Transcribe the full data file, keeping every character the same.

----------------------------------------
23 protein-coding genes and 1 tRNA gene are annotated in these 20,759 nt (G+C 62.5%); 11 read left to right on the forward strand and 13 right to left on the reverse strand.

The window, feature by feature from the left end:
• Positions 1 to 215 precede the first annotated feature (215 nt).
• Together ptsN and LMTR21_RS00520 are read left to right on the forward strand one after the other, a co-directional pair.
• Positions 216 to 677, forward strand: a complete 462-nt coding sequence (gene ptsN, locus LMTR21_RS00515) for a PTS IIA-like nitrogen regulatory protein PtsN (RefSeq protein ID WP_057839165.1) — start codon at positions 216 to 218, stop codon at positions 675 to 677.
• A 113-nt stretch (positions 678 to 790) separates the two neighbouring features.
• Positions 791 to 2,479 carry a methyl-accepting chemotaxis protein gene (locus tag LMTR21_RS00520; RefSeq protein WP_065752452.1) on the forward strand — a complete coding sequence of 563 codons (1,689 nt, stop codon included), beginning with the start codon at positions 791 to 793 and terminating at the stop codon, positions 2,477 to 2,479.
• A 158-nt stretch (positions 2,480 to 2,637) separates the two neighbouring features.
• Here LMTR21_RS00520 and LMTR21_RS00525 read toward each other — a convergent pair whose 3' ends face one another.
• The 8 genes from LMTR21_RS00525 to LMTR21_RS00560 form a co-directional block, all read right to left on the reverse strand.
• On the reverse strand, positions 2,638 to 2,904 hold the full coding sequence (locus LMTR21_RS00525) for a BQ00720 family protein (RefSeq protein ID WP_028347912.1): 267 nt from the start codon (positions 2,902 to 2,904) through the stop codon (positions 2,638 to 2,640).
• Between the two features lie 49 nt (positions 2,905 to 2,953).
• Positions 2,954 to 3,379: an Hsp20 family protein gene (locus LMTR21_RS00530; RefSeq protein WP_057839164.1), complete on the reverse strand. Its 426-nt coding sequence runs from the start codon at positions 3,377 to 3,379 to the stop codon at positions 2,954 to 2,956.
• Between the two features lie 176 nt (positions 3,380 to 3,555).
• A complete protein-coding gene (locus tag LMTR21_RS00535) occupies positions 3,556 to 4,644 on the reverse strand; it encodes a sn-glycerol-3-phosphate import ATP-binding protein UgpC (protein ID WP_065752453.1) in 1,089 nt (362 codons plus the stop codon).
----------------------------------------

23 protein-coding genes and 1 tRNA gene are annotated in these 20,759 nt (G+C 62.5%); 11 read left to right on the forward strand and 13 right to left on the reverse strand.

The window, feature by feature from the left end:
• Positions 1 to 215 precede the first annotated feature (215 nt).
• Together ptsN and LMTR21_RS00520 are read left to right on the forward strand one after the other, a co-directional pair.
• Positions 216 to 677, forward strand: a complete 462-nt coding sequence (gene ptsN, locus LMTR21_RS00515) for a PTS IIA-like nitrogen regulatory protein PtsN (RefSeq protein ID WP_057839165.1) — start codon at positions 216 to 218, stop codon at positions 675 to 677.
• A 113-nt stretch (positions 678 to 790) separates the two neighbouring features.
• Positions 791 to 2,479 carry a methyl-accepting chemotaxis protein gene (locus tag LMTR21_RS00520; RefSeq protein WP_065752452.1) on the forward strand — a complete coding sequence of 563 codons (1,689 nt, stop codon included), beginning with the start codon at positions 791 to 793 and terminating at the stop codon, positions 2,477 to 2,479.
• A 158-nt stretch (positions 2,480 to 2,637) separates the two neighbouring features.
• Here LMTR21_RS00520 and LMTR21_RS00525 read toward each other — a convergent pair whose 3' ends face one another.
• The 8 genes from LMTR21_RS00525 to LMTR21_RS00560 form a co-directional block, all read right to left on the reverse strand.
• On the reverse strand, positions 2,638 to 2,904 hold the full coding sequence (locus LMTR21_RS00525) for a BQ00720 family protein (RefSeq protein ID WP_028347912.1): 267 nt from the start codon (positions 2,902 to 2,904) through the stop codon (positions 2,638 to 2,640).
• Between the two features lie 49 nt (positions 2,905 to 2,953).
• Positions 2,954 to 3,379: an Hsp20 family protein gene (locus LMTR21_RS00530; RefSeq protein WP_057839164.1), complete on the reverse strand. Its 426-nt coding sequence runs from the start codon at positions 3,377 to 3,379 to the stop codon at positions 2,954 to 2,956.
• Between the two features lie 176 nt (positions 3,380 to 3,555).
• A complete protein-coding gene (locus tag LMTR21_RS00535) occupies positions 3,556 to 4,644 on the reverse strand; it encodes a sn-glycerol-3-phosphate import ATP-binding protein UgpC (protein ID WP_065752453.1) in 1,089 nt (362 codons plus the stop codon).